Through the first two weeks of the Michigan softball team’s 2015 campaign, senior right-hander Sara Driesenga stood out among the three-headed monster that was the Wolverines’ pitching rotation. The co-captain got off to a 4-0 start with a dazzling 0.78 earned-run average. Boosted by Driesenga’s quick start, Michigan started the season with an 8-1 record.

But her dominance was short-lived. While the Wolverines continued to succeed throughout the remainder of the year, Driesenga suffered a season-ending rib injury in the third week of the season. Suddenly, her senior year as one of the best right-handers in the Big Ten was over and her collegiate softball career was in jeopardy.

“At first we thought (I would be unable to play for) a week or two,” Driesenga said. “Then I would be good to go. But after the MRI, it showed that it was fractured. I worked hard to come back all season, but the pain was still there in the rib.”

Even though Michigan’s co-captain didn’t return to the circle, the rest of the pitching staff — since-graduated left-hander Haylie Wagner and then-junior right-hander Megan Betsa — excelled in Driesenga’s absence. Their success could be partly accredited to Driesenga’s advice and encouragement in practice and in the dugout during games.

“As a captain, I wasn’t just trying to help (the pitchers), but the whole team,” Driesenga said. “We always had that pitching time, but when I couldn’t be the one to pitch during that time, I wanted whoever was out there to do their best so we could be successful.”

Now healed from the injury, Driesenga will have another chance to help the Wolverines next season. Although she graduated last semester, Driesenga was given a medical hardship for last season, giving her another year of eligibility to compete in Michigan’s 2015-2016 campaign while pursuing her master’s degree in social work.

“We first knew that (returning) was an option after the season was over when (the medical exemption) got approved,” Driesenga said. “There was no question in my mind that I wanted to come back. I did all this hard work to keep developing myself and to keep helping the program as much as I can.”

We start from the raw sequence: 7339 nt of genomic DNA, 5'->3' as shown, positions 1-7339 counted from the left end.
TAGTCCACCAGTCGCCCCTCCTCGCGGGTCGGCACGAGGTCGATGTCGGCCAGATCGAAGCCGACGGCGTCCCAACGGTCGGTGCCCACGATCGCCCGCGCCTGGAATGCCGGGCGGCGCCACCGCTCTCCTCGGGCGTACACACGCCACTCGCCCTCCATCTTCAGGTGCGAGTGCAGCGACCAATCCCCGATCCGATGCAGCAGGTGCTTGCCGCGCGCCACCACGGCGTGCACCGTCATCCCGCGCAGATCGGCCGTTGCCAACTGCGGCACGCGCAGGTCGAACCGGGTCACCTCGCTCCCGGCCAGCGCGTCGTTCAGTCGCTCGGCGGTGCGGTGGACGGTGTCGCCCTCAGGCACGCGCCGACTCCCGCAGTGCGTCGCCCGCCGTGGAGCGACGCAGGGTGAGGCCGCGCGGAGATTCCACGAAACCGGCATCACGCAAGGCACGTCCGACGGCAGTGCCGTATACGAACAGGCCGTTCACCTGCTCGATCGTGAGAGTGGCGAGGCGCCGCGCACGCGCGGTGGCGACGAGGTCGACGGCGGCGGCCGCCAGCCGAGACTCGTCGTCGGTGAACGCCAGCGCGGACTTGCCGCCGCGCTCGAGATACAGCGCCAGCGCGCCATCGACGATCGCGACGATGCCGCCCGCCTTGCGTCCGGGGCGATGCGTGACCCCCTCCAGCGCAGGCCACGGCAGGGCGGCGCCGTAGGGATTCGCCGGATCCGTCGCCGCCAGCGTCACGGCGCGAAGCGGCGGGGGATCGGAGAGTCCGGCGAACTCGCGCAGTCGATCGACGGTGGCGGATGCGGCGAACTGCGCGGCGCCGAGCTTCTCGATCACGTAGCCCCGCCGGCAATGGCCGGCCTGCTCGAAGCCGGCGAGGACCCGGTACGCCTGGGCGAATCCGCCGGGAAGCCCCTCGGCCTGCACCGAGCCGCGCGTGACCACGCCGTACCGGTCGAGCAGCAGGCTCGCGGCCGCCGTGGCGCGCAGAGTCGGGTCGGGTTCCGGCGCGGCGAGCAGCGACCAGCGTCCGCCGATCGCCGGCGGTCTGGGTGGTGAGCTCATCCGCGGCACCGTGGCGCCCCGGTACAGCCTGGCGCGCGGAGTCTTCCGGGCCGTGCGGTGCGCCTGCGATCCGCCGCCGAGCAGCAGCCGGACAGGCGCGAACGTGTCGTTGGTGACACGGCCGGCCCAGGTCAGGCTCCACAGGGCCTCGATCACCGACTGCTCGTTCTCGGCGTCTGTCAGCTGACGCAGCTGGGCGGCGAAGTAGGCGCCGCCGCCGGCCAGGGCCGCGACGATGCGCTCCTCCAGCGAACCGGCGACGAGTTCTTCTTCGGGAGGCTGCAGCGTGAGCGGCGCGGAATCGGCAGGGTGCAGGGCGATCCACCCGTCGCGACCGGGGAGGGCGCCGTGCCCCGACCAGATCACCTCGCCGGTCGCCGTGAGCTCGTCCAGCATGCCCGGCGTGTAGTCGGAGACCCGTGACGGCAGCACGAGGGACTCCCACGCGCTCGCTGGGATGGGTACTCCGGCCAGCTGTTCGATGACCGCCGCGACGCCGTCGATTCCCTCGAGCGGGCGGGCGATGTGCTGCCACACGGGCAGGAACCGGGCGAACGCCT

Driesenga’s return to the team will once again cement the Wolverine pitching staff as one of the best in the country. Michigan boasted a 1.66 ERA last season, good for fifth in the nation. While Wagner graduated and will be missed, Betsa is ready to cement her place as one of the elite pitchers in the nation. Sophomore first baseman Tera Blanco may see some time in the circle for the Wolverines, and Leah Crockett — an incoming freshman and two-time all-state selection from New York — is in the mix for a spot in the rotation as well.

The pitching staff could include two to four pitchers, depending on how well Blanco and Crockett perform in the offseason, and on how coach Carol Hutchins’ strategy develops throughout the season. No matter how it shakes out, Driesenga will provide leadership, experience and pitching prowess to a team coming off a national runner-up run.

“(Hutchins is) definitely excited,” Driesenga said. “She’s publicized that, she’s said it to me. I think it’s an advantage when me and (senior second baseman Sierra Romero) were captains last year, and we’ll keep working hard and keep developing as much as we can. I think Hutch is excited about that as well.”

Added Hutchins in an interview with “Last year’s curse is this year’s blessing. … She’s a great pitcher, and she’s going to be great asset to Team 39.”

With one year left to finish what she started last season, Driesenga hopes to pass on her wisdom to her teammates, saying she could probably write a book about the subject. She wants her teammates to enjoy their time as Wolverines because, as she knows, it flies by.

“I think it’s all about perspective while you’re here,” Driesenga said. “(For me) it’s like, ‘I get to do this another year! I get this opportunity to stay at this great university and be a part of something that is so much bigger than myself.’ … It’s an opportunity that not a lot of people get.”

Driesenga will relish the chance to play for Michigan again, hoping to be an integral part of another World Series run. If the Wolverines are fortunate enough to get back to the WCWS next season, she could be the missing piece of the puzzle for Michigan to capture the title. 

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